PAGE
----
A negative savings-investment gap (equivalent to the external current account deficit), will always have to be financed either in the form of foreign borrowings or direct investments. Higher financing from abroad in the form of excessive borrowings and other unsustainable means such as portfolio equity and bond investments will lead to external vulnerabilities.
According to Standard Chartered’s Credit Alert, this imbalance is more pronounced in Sri Lanka and thus, the country is more susceptible to internal and external macroeconomic imbalances.
Sri Lanka’s investments (30.0 percent) exceed domestic savings (17.0 percent) as a percentage of GDP. This, along with large fiscal deficits, has led to trade deficits (and hence, current account deficits), requiring foreign capital to fund the gap.
During the last two decades, average domestic savings failed to make improvements and remained virtually flat at 16.0 percent of GDP, increasing to 17.0 percent of GDP in 2012.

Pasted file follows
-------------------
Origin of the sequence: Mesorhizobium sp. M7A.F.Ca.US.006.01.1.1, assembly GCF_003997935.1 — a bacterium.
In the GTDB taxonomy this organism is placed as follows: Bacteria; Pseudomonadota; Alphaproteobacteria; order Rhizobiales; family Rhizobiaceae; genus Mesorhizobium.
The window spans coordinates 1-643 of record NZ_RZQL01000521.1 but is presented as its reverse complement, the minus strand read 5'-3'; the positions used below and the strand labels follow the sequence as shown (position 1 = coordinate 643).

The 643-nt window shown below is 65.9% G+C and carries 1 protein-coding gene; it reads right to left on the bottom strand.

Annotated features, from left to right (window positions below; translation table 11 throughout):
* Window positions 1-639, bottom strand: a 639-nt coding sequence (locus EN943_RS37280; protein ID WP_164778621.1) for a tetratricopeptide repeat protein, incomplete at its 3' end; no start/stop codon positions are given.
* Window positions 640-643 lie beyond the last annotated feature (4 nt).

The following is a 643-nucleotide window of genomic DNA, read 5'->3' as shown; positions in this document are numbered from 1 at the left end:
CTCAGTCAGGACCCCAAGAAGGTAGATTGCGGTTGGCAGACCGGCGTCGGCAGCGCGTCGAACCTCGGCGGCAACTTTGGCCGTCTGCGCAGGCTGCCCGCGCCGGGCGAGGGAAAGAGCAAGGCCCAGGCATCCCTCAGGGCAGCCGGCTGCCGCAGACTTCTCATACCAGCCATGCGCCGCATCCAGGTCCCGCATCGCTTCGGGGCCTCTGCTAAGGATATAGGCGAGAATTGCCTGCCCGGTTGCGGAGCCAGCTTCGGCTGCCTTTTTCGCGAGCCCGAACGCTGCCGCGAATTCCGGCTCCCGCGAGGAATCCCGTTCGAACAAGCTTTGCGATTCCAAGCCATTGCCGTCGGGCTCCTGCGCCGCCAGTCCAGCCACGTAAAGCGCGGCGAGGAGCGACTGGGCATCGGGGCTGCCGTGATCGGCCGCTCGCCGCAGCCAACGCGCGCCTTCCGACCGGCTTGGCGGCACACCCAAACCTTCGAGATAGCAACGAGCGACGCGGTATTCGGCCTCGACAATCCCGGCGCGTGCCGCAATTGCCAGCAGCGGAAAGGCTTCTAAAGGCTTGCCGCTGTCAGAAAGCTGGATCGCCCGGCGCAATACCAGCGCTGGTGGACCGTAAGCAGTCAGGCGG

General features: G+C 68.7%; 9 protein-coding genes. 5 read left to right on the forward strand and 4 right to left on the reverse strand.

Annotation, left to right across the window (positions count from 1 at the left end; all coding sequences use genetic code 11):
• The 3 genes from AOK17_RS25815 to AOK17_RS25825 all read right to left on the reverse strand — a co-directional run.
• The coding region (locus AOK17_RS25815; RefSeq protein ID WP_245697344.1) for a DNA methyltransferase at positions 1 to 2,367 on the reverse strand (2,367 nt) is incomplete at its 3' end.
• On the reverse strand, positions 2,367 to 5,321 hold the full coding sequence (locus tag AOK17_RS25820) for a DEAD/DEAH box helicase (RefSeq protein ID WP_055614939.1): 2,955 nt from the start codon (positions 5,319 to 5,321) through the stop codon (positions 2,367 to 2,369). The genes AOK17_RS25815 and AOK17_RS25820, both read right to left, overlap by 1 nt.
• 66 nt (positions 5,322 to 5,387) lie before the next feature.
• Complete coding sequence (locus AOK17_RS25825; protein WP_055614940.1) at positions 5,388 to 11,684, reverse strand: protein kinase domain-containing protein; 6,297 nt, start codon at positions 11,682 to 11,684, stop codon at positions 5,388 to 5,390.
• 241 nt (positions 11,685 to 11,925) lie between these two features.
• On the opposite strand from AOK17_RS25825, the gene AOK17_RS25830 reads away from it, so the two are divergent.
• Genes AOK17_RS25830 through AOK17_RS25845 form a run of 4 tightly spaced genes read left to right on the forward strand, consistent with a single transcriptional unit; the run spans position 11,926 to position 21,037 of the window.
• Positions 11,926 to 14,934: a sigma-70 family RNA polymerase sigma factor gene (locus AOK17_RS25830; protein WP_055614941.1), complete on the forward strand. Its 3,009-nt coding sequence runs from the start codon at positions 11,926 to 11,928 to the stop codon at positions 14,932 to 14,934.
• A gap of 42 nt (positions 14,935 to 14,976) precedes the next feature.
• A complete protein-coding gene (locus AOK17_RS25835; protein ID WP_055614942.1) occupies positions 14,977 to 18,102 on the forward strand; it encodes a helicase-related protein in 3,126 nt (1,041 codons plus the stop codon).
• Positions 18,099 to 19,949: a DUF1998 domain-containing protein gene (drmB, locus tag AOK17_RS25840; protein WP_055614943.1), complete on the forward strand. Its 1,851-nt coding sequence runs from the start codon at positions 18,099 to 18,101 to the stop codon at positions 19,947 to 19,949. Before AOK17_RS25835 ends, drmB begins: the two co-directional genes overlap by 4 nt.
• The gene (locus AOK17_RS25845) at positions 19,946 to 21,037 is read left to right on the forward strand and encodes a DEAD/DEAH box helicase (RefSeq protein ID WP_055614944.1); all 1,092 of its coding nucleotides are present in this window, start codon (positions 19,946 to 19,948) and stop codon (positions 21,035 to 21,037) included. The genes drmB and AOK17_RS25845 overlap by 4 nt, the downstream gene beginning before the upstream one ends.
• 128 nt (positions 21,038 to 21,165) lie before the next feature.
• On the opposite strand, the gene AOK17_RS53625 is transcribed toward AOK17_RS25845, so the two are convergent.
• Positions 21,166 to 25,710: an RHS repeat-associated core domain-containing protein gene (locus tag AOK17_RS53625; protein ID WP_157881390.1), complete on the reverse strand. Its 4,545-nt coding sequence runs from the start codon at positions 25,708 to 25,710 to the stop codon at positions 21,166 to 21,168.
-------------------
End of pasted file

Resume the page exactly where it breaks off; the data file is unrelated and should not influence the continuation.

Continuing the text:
It was not long ago that Central Bank Governor Ajith Nivard Cabraal reiterated the significance of increasing domestic savings to finance the country’s investment needs. The total spending on investments (private and public sector) stood at Rs.2,323 billion in 2012, which was 30.60 percent of GDP, improving from 30 percent the year before. Although the domestic savings-investment gap was 13.7 percent of GDP in 2012, the national savings - investment gap was narrowed to 6.6 percent (down from 7.9 percent in 2011) of GDP, due to the increasingly important role of net private current transfers and improving net factor income from abroad. The Central Bank projects gross investments of 33 percent of GDP from the current level of 30 percent for the ambitious US $ 100 billion economy by 2016, of which, only 6 percent will be accounted for by the government.
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